After being called into a special session by Gov. Matt Bevin, the Kentucky Legislature decided Tuesday to take no action on newly filed pension reform bills.
The surprise session was adjourned only days after the Kentucky Supreme Court on Dec. 13 struck down SB 151, which similarly sought to overhaul pension benefits in the state retirement system and had been signed into law in April by Mr. Bevin.
The matter re-emerged this week in the form of two bills that were introduced in the House on Monday by Republican state Rep. Jerry T. Miller. By Tuesday night, however, the special session convened by Mr. Bevin adjourned with state lawmakers deciding to take no action on the bills, said Rob Weber, a public information officer for the Legislature.
Of note, HB 1 removed provisions of SB 151 that required level-dollar financing of unfunded liabilities over a closed 30-year amortization period, using a five-year smoothed asset valuation method for all plans within $12.3 billion Kentucky Retirement Systems, Frankfort, states a handout on the proposed changes, obtained by Pensions & Investments.
HB 1 differed from SB 151 in that it stripped out a prohibition on putting unused sick days toward retirement. Also, a provision from SB 151 requiring KRS employees to choose between participating in their existing cash balance plan or a new 401(a) plan, did not make it into HB 1, the handout showed.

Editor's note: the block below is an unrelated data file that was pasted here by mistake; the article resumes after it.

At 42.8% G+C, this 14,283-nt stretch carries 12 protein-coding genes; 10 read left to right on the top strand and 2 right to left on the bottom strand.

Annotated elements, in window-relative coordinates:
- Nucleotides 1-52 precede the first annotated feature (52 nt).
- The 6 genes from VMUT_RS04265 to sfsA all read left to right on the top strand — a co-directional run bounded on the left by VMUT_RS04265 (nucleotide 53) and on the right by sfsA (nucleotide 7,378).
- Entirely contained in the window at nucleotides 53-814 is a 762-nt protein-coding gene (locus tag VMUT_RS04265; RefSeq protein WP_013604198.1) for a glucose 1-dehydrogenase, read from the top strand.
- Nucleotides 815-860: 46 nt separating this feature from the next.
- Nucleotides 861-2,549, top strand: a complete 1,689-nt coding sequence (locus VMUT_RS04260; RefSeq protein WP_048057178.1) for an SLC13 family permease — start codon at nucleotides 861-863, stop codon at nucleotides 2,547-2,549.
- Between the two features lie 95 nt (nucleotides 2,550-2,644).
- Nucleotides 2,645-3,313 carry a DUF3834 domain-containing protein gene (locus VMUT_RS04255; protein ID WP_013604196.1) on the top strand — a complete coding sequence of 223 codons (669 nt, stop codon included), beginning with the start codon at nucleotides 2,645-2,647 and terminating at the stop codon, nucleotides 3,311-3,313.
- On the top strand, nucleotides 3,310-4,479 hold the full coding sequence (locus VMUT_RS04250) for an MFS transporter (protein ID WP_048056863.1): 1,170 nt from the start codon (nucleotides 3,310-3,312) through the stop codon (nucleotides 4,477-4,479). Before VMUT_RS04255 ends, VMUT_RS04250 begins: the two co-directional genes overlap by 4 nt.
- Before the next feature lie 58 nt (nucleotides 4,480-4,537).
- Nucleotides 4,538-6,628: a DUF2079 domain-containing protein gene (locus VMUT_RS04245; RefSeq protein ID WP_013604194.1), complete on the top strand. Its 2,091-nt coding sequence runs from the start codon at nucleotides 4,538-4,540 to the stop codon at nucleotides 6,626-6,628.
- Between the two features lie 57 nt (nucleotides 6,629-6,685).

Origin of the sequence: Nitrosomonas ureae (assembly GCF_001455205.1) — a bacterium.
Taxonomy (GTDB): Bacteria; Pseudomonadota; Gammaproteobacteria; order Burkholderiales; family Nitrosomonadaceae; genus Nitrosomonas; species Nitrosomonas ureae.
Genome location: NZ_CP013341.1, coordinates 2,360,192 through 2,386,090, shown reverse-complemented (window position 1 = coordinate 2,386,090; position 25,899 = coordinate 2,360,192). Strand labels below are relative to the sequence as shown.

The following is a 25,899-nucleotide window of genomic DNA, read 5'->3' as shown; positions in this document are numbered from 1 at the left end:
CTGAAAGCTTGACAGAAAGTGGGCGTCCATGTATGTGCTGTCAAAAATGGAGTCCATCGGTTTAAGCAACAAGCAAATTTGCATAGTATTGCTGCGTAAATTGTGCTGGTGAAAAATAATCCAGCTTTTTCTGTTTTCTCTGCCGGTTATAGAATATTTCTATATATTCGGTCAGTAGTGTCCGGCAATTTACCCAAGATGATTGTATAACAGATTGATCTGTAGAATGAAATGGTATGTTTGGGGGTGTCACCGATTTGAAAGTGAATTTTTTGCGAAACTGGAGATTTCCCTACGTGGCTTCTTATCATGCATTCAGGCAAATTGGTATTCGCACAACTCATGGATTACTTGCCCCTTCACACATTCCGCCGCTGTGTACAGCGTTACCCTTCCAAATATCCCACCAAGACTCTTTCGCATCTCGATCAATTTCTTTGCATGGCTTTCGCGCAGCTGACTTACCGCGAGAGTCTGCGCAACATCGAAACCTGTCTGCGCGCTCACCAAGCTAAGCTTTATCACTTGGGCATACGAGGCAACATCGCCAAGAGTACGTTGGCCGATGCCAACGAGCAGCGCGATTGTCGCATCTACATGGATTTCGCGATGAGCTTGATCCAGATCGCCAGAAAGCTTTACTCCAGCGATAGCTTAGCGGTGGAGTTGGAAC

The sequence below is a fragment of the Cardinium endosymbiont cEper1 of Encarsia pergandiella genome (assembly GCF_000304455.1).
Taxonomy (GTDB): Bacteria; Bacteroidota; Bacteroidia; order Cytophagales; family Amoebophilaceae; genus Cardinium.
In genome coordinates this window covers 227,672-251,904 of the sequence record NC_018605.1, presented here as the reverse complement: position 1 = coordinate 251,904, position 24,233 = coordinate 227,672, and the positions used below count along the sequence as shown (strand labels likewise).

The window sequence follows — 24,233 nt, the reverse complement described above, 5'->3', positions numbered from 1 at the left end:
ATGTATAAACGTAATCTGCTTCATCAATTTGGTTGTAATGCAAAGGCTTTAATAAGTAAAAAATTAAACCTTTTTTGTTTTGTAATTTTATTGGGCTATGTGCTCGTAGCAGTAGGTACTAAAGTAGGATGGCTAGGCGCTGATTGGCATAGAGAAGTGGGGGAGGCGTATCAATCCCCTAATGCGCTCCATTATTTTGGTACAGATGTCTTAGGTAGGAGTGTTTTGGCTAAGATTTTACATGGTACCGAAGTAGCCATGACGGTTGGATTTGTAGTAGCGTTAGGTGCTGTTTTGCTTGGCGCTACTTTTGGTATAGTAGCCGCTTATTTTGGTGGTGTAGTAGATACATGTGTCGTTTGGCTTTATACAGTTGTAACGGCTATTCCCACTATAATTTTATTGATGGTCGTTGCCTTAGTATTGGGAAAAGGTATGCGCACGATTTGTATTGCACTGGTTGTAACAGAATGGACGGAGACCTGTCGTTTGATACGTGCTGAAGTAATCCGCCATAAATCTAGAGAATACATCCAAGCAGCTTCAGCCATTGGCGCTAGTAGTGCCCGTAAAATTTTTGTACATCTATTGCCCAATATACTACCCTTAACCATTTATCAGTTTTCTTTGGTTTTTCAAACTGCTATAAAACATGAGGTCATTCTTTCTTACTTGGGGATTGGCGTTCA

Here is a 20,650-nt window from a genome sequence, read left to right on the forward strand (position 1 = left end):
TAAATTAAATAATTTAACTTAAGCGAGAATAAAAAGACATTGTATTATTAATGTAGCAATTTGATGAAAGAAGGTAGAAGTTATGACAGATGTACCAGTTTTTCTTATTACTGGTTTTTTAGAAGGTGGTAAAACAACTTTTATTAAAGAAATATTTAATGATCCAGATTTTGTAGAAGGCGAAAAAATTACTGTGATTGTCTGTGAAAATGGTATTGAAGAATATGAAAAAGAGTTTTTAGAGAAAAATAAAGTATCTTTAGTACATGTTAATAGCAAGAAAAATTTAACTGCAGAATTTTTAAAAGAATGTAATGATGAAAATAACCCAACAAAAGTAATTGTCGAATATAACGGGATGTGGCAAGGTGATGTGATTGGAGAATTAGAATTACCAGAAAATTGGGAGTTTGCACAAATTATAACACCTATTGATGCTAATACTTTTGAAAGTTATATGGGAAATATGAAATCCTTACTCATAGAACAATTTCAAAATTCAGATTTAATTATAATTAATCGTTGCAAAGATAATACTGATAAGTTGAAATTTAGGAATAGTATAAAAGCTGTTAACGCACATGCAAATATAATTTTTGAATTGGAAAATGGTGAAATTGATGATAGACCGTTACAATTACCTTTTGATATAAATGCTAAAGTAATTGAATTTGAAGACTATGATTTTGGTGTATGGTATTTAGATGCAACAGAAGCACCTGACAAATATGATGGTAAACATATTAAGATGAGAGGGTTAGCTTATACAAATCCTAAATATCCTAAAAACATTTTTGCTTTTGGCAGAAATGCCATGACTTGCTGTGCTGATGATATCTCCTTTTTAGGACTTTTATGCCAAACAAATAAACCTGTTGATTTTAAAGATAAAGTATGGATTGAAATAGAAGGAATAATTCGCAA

Whereas, "HB 1 is more related to the pension bill (SB 151) that was passed, HB 2 was related to funding issues," said Mr. Miller, who introduced both bills this week, in an interview.
HB 2 sought to amend Kentucky Teachers' Retirement System benefits so a 3% benefit factor for more than 30 years of service would be limited to years of service earned prior to July 1, 2024. The bill also stipulated that the County Employees Retirement System employer contribution rates not increase by more than 12% per year over the prior fiscal year from July 1, 2018, to June 30, 2028, a version of the bill posted on the Kentucky Legislature's website said.
On Dec. 13, the Kentucky Supreme Court ruled that SB 151 was unconstitutional because it violated a state law requiring legislation to be read three times before passage. Because the bill was passed in April without complying with the "three readings requirement," the legislation was ruled "constitutionally invalid and declared void," the court's 44-page opinion said. However, the court did not take a stance on the substance of SB 151.
If lawmakers want to revisit Kentucky pension reform law, they would have to wait until next year, and legislation would have to be introduced again, Mr. Weber said.
In a statement Tuesday night, Mr. Bevin said: "For the sake of our financial future, we must believe and demand that the General Assembly will return to Frankfort in January with renewed focus and determination to fully address Kentucky's pension crisis. I am grateful to those members of the General Assembly who came in good faith and attempted, over the past two days, to do the right thing. Despite the sincere efforts of many, the challenge still remains."